The Thrill Of The Flush
The Virginia Sportsman|Fall 2019
The Thrill Of The Flush
Afternoon Wingshooting in Central Virginia
Eric Kallen

Getting a telephone call from my friend Neal Kauder is a good thing. Kauder and his wife Jane own and operate Orapax, an upland bird-hunting preserve in Goochland, Virginia. Nestled along the James River, the 700-acre preserve offers 10 well-maintained fields that are open to the public for hunting pheasant, quail, chukar and ducks. Kauder is an upland hunting guide and professional dog trainer. When he calls, I answer or call back immediately.

IN DECEMBER, KAUDER INVITED ME TO JOIN HIM FOR AN afternoon of wing shooting at the preserve. He also invited Blaine Altaffer, CEO of Green Top Sporting Goods, the largest hunting, fishing and outdoor retailer in Virginia.

“The weather is supposed to hold on Thursday with unseasonably warm temperatures,” said Kauder. “We’ve got a variety of birds on hand and Blanco and Rey are ready to go. I’m looking forward to breaking Jasper in and hope you can make it. Blaine and his son Brent are joining the hunt too. We’ll have a great time. Bring Joe.”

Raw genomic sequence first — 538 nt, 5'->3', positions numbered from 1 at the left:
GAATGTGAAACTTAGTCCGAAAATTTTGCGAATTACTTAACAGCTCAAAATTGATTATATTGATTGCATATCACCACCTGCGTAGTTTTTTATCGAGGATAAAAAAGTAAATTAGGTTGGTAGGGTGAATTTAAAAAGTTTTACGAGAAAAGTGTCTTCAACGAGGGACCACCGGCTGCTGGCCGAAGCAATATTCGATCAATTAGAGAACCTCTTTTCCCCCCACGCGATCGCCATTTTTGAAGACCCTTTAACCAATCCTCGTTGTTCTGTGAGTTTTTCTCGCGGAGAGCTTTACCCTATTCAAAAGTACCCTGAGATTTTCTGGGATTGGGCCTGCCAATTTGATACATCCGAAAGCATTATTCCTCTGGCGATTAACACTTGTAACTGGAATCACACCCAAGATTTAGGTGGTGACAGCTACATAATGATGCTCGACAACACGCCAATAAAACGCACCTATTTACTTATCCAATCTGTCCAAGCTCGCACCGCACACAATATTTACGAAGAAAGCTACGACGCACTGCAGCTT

I asked Joe Shields, my colleague at this magazine, to come along. Shields is new to hunting and more familiar with a fly rod than a shotgun. Hunting at a game preserve like Orapax is the perfect opportunity to introduce beginners to this exciting tradition. And it’s imperative to introduce new people to upland hunting—more so now than ever before.

I am an active participant in Virginia’s Quail Recovery Initiative. I am also a bird hunter and am well aware of the challenges that face today’s wingshooters. Virginia has a long history of upland bird hunting. In the western part of the Commonwealth, the forested peaks of the Blue Ridge and Appalachian mountains have long been the preferred home of ruffed grouse. These birds thrive in young forests, however, and efforts to preserve older forests have affected the habitats in which they thrive.

The same is true for the migratory American woodcock, which also takes refuge in these forests, especially in late winter. Some of these birds permanently reside in Virginia and thrive in young forests, especially in wet thickets and woodlands.

According to the Virginia Department of Game & Inland Fisheries (VDGIF), in 1973, more than 1.2 million Bobwhite quail were harvested in Virginia by 143,000 quail hunters. Bobwhite quail require habitats full of native grasses and shrubs where they can nest. The VDGIF reports a recent annual harvest totaled approximately 12,000 wild quail killed by 8,000 hunters.

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Fall 2019